Employers also need to proceed with caution when managing employees going on sickness absence leave due to stress, particularly where there are disciplinary or absence management proceedings. Although employers must be able to apply their formal procedures, they should be mindful of an individual’s particular personal and medical situation in doing so through discussion and seeking input from occupational health.  Employees could also consider resigning and claiming constructive unfair dismissal if they are insufficiently supported and can show a breach of the implied term of mutual trust and confidence. 

Conclusions and next steps

It is clear that the employee wellbeing agenda is here to stay and there are sound reasons for giving thought to your employee wellbeing programme – both from the point of view of limiting your legal liability and also because of the general benefits connected with creating a supportive, positive working environment. If you require any further information or support in this regard, please do contact me or your usual Bevan Brittan contact.

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Employment news round-up, November 2018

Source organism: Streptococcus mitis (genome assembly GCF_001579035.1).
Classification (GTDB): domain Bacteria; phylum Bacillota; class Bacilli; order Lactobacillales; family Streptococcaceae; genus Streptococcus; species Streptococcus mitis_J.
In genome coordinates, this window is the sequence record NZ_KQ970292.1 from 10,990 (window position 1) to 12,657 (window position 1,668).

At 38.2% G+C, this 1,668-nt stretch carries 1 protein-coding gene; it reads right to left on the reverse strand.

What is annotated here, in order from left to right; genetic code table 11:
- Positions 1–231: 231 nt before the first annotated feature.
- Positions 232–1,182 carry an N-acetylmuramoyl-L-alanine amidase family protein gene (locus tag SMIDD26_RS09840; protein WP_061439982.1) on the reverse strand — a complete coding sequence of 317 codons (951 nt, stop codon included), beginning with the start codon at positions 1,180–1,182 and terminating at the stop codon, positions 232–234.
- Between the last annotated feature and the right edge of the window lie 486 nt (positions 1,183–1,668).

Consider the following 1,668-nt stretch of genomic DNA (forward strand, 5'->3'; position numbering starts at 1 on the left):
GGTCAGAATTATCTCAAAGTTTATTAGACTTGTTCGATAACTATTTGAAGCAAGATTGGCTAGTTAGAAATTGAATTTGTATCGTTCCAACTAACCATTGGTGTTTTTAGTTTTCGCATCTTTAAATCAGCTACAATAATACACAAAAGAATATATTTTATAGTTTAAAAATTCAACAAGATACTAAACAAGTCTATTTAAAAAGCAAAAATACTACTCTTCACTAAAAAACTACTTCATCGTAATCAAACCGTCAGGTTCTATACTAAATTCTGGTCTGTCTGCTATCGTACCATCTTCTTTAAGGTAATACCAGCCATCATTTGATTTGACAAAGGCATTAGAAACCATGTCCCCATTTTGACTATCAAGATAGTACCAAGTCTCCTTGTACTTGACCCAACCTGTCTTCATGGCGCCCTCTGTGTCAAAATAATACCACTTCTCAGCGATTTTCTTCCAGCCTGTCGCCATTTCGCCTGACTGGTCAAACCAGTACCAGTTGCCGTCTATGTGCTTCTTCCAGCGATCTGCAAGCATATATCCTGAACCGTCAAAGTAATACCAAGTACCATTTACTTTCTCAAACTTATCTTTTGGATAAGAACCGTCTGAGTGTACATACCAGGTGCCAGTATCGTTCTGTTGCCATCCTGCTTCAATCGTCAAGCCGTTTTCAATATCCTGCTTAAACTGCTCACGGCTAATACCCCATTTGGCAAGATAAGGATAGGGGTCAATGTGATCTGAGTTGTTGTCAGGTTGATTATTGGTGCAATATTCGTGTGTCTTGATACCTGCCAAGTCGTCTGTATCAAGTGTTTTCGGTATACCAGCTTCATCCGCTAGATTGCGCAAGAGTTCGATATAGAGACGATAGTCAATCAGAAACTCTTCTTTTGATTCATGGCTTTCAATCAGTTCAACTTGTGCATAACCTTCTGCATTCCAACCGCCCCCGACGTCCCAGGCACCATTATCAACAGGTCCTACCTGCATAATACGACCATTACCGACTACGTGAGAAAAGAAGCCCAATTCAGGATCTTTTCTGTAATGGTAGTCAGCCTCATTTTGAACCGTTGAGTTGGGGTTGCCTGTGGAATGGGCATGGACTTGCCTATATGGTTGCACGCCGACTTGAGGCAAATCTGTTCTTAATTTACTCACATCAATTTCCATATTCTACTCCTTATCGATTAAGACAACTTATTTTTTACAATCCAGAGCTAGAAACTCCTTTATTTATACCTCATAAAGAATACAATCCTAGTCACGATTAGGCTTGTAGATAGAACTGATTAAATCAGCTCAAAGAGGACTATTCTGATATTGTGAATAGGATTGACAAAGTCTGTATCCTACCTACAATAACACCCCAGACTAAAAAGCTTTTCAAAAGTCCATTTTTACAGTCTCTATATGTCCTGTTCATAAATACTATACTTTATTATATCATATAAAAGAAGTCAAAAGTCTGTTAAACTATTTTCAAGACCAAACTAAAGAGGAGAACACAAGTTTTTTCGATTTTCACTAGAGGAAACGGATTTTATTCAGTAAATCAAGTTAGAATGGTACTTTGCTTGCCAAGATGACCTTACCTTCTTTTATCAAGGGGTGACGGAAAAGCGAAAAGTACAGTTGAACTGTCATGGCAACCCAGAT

Anne Palmer rounds up the latest employment law news in brief.

Supermarket liable for 'rogue employee' data breach

Similarly to another vicarious liability case considered by the Court of Appeal (CA) recently, (Bellman v Northampton Recruitment Limited – please click here  for our summary) the CA has looked whether an employer should be liable for a data breach by an employee, which was specifically intended to cause harm to the employer. In WM Morrison Supermarkets plc v various Claimants, the employee in question copied the personal data of around 100,000 Morrisons employees, including payroll data, and posted this information on the internet, in a deliberate attempt to cause harm to Morrisons. The CA found that the supermarket was liable for damages to the victims of the data breach, because the employee's actions were a seamless and continuous sequence of events linked to his employment. It was irrelevant that he had tried to hide his actions and that he was motivated by a desire to harm his employer rather than for his own gain.